My family moved from Dorchester, Massachusetts, to the suburban town of Braintree when I was sixteen years old. That’s when I began drinking and smoking pot as a means of fitting-in with a local gang. Determined not to live my life as an outcast, as I had been in Dorchester, I committed to do whatever I needed to do in order to become accepted within my new environment. Drinking and smoking were the common denominator among all the cool guys and gals that hung around near my new home. I had to become one of them, which meant I had to take up drinking.
I began by stealing beer, wine, and whiskey from the substantial stash of booze that my father had accumulated over the years in our cellar. The bottles were mostly Christmas gifts from grateful customers at his shop, and cases of whiskey that he said he “got a good deal on.” Ironically, nobody in my family drank, so he never noticed anything missing. As time passed, I embraced the weekend binge-drinking with my new pals and realized that the drunker I got, the more accepted I became. From the time I was sixteen until my late-twenties, drinking was a weekend obsession you might say. The goal was to get plastered and lose all inhibitions.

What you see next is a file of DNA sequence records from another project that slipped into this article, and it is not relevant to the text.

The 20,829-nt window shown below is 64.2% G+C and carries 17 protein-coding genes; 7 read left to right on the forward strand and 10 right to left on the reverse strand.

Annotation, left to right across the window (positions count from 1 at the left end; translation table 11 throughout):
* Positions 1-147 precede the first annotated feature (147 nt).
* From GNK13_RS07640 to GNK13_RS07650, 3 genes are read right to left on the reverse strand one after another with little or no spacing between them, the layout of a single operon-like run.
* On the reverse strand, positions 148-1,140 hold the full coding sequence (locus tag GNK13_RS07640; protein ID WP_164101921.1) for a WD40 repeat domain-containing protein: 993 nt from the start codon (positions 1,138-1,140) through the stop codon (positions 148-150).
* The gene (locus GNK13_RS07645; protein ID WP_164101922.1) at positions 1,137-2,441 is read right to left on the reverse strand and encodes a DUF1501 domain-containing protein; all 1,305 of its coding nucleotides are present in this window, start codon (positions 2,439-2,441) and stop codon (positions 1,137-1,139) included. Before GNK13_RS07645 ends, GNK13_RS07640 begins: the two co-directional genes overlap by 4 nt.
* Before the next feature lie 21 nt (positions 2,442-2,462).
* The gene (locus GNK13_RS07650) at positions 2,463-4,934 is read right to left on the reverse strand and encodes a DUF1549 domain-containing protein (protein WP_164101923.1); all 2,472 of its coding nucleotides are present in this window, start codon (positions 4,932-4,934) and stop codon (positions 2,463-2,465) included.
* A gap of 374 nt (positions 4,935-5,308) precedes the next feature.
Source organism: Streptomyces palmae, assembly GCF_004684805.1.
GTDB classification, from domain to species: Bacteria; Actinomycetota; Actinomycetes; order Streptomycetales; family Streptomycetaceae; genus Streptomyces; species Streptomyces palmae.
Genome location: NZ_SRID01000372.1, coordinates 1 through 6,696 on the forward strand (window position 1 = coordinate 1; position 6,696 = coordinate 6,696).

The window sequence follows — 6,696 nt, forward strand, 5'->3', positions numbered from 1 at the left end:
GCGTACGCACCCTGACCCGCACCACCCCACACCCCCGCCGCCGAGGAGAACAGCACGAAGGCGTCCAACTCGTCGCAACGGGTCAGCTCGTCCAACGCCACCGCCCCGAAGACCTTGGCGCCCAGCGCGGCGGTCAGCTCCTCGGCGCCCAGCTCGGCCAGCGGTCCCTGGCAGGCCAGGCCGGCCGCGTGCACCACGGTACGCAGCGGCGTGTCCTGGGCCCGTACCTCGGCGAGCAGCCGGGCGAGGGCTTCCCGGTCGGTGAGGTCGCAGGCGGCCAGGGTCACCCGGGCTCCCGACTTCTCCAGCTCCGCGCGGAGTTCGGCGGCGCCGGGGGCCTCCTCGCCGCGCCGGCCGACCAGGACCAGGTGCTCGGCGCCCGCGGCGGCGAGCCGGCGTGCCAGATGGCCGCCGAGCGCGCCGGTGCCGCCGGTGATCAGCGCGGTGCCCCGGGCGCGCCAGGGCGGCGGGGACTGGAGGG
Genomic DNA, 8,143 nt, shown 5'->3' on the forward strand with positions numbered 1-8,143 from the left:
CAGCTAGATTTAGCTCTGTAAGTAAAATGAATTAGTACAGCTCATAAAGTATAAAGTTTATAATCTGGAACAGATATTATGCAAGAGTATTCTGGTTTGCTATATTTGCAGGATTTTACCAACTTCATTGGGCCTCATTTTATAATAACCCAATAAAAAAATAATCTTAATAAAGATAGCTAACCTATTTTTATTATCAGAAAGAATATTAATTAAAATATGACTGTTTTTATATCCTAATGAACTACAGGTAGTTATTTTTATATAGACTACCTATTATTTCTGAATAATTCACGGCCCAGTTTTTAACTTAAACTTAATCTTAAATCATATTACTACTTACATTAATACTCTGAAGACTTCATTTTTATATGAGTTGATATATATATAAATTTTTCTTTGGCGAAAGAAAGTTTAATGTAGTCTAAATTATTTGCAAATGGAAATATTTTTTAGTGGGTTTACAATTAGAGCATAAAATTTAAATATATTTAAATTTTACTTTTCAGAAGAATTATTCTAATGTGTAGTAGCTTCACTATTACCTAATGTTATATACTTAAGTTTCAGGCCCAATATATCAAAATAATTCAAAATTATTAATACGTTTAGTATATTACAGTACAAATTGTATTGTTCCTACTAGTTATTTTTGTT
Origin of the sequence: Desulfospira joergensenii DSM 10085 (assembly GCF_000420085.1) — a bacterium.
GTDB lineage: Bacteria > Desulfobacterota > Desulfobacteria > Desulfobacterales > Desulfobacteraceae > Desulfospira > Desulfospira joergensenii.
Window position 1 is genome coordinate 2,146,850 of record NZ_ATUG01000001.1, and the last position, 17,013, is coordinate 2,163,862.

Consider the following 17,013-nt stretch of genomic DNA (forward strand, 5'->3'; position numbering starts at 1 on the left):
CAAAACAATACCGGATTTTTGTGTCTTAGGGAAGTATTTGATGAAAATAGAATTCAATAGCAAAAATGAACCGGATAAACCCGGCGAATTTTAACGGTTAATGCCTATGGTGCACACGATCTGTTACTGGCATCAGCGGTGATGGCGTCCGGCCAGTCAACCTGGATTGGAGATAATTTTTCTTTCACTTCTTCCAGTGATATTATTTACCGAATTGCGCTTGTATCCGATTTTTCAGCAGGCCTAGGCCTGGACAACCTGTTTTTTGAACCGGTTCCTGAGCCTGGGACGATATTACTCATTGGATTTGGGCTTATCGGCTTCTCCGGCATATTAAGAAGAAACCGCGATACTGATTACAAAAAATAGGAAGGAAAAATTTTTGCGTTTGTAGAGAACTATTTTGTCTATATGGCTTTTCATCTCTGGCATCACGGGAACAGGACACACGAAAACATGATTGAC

When I began working at the family’s South Boston gas station and repair shop, I often enjoyed a few beers in the afternoon, and then I would walk to the tavern down the street for a couple more before heading home. I figured that the same tactic that gained me acceptance in Braintree (drinking) would most certainly work in Southie (Boston) as well, where everyone I knew liked to drink. I was right. I thought nothing of driving home drunk as a skunk, sometimes covering one eye to eliminate the crisscrossing of the white lines on the road.
When I had a fight with a girlfriend, I drank all the more. On one of those occasions, I was both drunk and upset. I went berserk behind the wheel, throwing all caution to the wind. Losing control of my car, I crossed the center line of the road at a tremendous rate of speed and proceeded to take down a telephone pole on the left side of the road. The car had skidded sideways and the pole hit the back edge of the driver’s door, obliterating the back seat and bending the entire car like a horseshoe. I didn’t even know what I hit! What if a car had been coming down the road in the opposite direction on that dark and rainy night? I would have killed every person in that car, and, if I survived, I would have had to live with that fact for the rest of my life, possibly while in prison.
One Sunday afternoon, after another bad experience with a girlfriend, I sped through an intersection, passing three cars that were stopping for the traffic light, which was turning red. Again, I had been drinking and was upset a deadly combination. My Dodge Challenger went into a spin and I took down another telephone pole with the driver’s side of the car. I was damn lucky that nobody had started coming through that intersection. After each of those accidents, I had to be taken out through the shattered driver’s window because none of the doors would open. Miraculously, I suffered no serious injuries.